Payment by Data – Is it Possible Now?

Previously, it would not be wrong to interpret the Board’s decision regarding the notifications and complaints regarding the loyalty card application of a supermarket chain as signalling that explicit consent may be conditioned on the service in terms of applications that are not the ‘main element of the service’ and constitute ‘ancillary/additional’ nature. Likewise, another recent regulation on the subject is the regulation known as ‘Directive (EU) 2019/770’ in the European Union, which allows the main subject of performance of the contract to be ‘the data itself’ within certain procedures and principles. It is known that studies on how to coordinate the directive with the General Data Protection Regulation (‘GDPR’) are ongoing in the European Union.

In the WhatsApp decision, there is a remarkable detail regarding the contractual performance being the data itself. In the relevant excerpt of the Board’s decision, the concrete situation expressed as ‘taking into account the prevalence of use’ in subparagraph (a) regarding this contradiction will play an important role in the Board’s decision on whether consent can be conditioned on service. In other words, the answer to the question ‘whether consent conditional on a service with a 99% prevalence of use in the society can lead to consent impairment’ will be analysed free from all legal debates. Of course, at this point, where the basic principles in Article 4 of the Law and the theoretical data protection law should be interpreted to the concrete case, in our opinion, it is highly likely that a decision will be made by taking into account the elements of prevalence and monopoly.

Definitions Data Controller Resident Abroad Transferring Abroad

As it is known, WhatsApp’s EU processes are managed and administered by WhatsApp Ireland Limited, which was established specifically for EU services. WhatsApp has not implemented the relevant update in the countries where it provides services within the European Union (‘EU’). Of course, there are a number of reasons why the update has not been implemented in the EU. In our opinion, the main reasons for this are the very harsh and strict data protection legislation in the EU and the high fines of €20 million and eventually up to 4% of the annual turnover, as well as the cancellation of Safe Harbor and the steps taken by the EU for data localisation, which virtually prohibit the transfer of data outside the EU. For whatever reason, as a result, WhatsApp has been able to enter into controversial unlawfulness processes with many countries, including our country, which it could not afford to enter with the EU in terms of both consent fiction and data transfer abroad.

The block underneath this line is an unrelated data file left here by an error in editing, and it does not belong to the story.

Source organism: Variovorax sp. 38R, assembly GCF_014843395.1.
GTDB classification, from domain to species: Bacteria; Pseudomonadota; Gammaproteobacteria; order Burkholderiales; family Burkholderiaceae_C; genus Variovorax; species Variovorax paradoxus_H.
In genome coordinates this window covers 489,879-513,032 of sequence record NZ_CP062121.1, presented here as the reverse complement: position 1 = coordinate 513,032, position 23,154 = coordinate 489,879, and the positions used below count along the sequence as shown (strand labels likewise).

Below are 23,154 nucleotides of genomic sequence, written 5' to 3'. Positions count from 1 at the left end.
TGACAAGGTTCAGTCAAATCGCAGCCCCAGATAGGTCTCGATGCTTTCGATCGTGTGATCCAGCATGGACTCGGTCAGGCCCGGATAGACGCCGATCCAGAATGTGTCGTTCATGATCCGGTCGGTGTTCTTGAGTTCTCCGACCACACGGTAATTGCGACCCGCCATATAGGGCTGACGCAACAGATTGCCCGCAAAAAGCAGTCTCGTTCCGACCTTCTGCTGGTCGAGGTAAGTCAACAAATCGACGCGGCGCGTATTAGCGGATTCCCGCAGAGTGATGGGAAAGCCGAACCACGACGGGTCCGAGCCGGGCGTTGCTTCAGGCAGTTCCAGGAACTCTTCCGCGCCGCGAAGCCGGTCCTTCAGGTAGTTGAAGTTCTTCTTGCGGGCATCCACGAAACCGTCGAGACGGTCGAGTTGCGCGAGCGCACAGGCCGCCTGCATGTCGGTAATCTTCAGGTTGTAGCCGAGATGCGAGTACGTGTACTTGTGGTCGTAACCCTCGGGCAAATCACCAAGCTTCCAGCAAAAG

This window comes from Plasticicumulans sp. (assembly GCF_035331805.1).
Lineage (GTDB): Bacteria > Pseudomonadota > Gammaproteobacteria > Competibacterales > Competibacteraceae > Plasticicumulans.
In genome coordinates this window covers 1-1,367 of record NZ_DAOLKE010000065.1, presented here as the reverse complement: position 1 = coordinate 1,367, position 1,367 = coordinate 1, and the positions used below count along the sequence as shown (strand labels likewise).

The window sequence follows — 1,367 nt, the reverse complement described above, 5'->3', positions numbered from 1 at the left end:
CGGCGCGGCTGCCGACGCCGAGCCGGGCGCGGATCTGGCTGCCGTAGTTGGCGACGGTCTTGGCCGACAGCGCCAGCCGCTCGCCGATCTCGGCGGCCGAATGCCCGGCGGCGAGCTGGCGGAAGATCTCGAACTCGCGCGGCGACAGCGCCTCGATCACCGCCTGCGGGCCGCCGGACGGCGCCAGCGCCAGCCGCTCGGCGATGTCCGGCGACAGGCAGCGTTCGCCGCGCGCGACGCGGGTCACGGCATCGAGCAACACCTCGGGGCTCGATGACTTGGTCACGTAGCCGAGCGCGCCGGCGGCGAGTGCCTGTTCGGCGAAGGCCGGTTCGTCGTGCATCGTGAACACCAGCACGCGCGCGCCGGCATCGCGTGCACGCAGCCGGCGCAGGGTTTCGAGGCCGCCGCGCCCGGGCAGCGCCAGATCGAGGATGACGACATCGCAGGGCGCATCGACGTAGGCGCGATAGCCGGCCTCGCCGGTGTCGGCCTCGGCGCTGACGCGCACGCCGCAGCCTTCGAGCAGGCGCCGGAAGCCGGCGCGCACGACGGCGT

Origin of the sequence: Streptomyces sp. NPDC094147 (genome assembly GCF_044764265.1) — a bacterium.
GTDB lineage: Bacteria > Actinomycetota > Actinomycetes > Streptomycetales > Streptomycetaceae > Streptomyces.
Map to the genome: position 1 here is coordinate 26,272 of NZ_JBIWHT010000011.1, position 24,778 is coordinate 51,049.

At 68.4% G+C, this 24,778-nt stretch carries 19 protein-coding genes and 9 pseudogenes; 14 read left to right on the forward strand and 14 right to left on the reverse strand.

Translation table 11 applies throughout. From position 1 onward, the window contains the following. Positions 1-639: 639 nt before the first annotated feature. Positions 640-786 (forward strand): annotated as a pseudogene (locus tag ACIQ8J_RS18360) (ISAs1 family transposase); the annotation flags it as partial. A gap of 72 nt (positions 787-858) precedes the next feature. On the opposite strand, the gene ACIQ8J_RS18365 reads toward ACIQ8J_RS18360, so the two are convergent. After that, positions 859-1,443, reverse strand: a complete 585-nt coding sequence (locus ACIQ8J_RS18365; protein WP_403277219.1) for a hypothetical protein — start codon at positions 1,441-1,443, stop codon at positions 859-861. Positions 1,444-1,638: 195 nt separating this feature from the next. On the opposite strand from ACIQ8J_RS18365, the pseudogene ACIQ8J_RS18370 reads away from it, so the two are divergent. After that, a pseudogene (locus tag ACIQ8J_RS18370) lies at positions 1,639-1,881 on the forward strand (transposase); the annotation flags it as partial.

The fact that the EU regulations on data transfer abroad are quite strict, clear and regulated, the fact that the Board, which is the current legislation shaper, has not yet made any progress on the safe countries and foreign transfer undertakings included in the Law, or has not been able to do so for various reasons (?)[9], the fact that the transfer abroad can only be carried out with explicit consent and the risky illusion of perception that ‘those who have explicit consent can do anything’ may have encouraged WhatsApp’s legal struggle with Turkey. However, in response to this courage, the Board has initiated an ex officio investigation against WhatsApp without a data breach, constituting an exception and a first among the foreign-based data controllers that it has opened an investigation based on ‘data breach’ to date. In this respect, it can be said that WhatsApp Inc. is the first data controller residing abroad to initiate an ex officio investigation.

Data Collection < Data Transfer ~ Data Collection > Data Transfer

With the WhatsApp decision, the term ‘data controller resident abroad who transfers abroad’, which entered the legal literature, was defined for the first time. At this point, it should be noted that, although the data controller residing abroad cannot actually make an overseas transfer due to the fact that he/she is not in Turkey, when evaluated from the Board’s point of view, it is seen that the personal data obtained/collected ‘in some way’ is accepted to be transferred abroad ‘remotely through the application’ even if WhatsApp does not have a natural person or legal person authorised representative in Turkey, and thus, it is accepted within the scope of the overseas transfer regulated under Article 9 of the Law, as seen in subparagraph (d) of the relevant excerpt of the Board decision.